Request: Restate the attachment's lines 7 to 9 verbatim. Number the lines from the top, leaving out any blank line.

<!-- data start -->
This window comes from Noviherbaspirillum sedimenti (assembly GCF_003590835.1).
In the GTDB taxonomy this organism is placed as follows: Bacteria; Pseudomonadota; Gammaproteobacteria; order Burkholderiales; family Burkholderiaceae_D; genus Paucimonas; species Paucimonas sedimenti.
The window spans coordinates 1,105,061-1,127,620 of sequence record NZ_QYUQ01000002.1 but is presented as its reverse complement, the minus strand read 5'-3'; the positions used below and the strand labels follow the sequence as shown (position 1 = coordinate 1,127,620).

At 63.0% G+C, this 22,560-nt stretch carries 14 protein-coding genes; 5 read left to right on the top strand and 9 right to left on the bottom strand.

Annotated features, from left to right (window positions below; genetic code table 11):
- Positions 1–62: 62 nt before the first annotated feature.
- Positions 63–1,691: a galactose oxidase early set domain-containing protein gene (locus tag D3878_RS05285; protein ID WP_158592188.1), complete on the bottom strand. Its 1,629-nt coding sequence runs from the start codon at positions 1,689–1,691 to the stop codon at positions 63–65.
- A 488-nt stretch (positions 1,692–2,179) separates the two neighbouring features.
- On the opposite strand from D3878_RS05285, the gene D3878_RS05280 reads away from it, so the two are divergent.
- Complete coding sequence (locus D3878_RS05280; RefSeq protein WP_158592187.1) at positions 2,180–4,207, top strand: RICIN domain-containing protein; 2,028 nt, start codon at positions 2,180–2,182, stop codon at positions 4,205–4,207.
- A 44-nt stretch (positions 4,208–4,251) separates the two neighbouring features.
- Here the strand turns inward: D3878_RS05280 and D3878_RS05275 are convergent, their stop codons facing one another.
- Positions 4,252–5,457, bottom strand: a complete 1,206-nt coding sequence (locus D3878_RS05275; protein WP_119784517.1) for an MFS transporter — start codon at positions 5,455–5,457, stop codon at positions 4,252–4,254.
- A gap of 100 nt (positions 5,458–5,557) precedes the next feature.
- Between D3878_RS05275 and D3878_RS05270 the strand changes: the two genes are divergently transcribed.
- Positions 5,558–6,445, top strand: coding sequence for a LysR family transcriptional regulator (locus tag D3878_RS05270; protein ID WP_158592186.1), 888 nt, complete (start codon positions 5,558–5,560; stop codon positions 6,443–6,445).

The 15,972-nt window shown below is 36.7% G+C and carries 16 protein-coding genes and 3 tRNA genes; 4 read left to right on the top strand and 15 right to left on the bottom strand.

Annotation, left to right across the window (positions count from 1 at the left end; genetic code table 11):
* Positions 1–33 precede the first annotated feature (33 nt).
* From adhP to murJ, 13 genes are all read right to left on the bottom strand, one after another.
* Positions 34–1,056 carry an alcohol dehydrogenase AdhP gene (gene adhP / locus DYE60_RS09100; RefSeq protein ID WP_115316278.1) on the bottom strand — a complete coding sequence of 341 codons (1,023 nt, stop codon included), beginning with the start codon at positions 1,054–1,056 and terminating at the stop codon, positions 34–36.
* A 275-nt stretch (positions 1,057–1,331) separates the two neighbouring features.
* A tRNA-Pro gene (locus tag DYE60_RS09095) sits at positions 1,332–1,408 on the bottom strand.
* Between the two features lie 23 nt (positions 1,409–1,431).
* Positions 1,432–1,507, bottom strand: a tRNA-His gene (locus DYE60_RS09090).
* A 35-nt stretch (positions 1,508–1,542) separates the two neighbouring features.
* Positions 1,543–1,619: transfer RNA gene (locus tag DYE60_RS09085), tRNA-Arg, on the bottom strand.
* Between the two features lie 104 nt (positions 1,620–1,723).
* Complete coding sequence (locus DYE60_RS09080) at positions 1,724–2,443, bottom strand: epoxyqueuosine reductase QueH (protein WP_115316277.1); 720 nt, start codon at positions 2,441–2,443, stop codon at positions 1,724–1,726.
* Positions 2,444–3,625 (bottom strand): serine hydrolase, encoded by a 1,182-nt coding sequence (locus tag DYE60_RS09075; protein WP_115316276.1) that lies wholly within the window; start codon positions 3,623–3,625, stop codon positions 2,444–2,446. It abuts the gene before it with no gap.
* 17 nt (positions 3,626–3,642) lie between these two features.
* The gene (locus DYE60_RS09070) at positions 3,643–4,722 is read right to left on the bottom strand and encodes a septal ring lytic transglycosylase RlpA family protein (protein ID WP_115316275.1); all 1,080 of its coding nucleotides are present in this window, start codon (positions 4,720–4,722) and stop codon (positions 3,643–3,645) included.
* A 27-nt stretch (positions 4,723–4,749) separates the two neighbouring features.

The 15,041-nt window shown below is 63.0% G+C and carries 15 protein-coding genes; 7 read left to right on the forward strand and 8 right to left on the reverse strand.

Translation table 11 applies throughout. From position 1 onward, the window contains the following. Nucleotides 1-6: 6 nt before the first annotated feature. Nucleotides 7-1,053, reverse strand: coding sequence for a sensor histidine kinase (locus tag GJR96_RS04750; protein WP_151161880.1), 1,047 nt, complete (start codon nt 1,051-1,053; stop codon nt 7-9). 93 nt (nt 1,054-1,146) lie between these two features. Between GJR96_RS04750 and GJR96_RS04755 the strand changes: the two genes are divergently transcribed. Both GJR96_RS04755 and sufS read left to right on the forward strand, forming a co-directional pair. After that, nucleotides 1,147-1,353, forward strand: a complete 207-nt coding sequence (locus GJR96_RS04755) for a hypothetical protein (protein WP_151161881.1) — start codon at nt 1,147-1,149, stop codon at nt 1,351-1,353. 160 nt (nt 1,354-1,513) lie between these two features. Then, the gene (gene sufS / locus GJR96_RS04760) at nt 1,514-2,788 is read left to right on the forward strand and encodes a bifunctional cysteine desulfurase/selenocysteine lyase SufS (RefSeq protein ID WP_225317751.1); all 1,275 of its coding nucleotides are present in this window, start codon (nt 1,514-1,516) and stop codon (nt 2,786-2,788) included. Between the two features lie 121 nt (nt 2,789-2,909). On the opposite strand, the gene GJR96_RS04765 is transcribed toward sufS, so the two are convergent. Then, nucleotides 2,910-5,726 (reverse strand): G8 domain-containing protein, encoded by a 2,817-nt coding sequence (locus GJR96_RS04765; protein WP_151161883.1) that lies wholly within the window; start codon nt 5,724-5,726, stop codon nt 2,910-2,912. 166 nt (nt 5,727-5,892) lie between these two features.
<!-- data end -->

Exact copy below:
- Positions 63–1,691: a galactose oxidase early set domain-containing protein gene (locus tag D3878_RS05285; protein ID WP_158592188.1), complete on the bottom strand. Its 1,629-nt coding sequence runs from the start codon at positions 1,689–1,691 to the stop codon at positions 63–65.
- A 488-nt stretch (positions 1,692–2,179) separates the two neighbouring features.
- On the opposite strand from D3878_RS05285, the gene D3878_RS05280 reads away from it, so the two are divergent.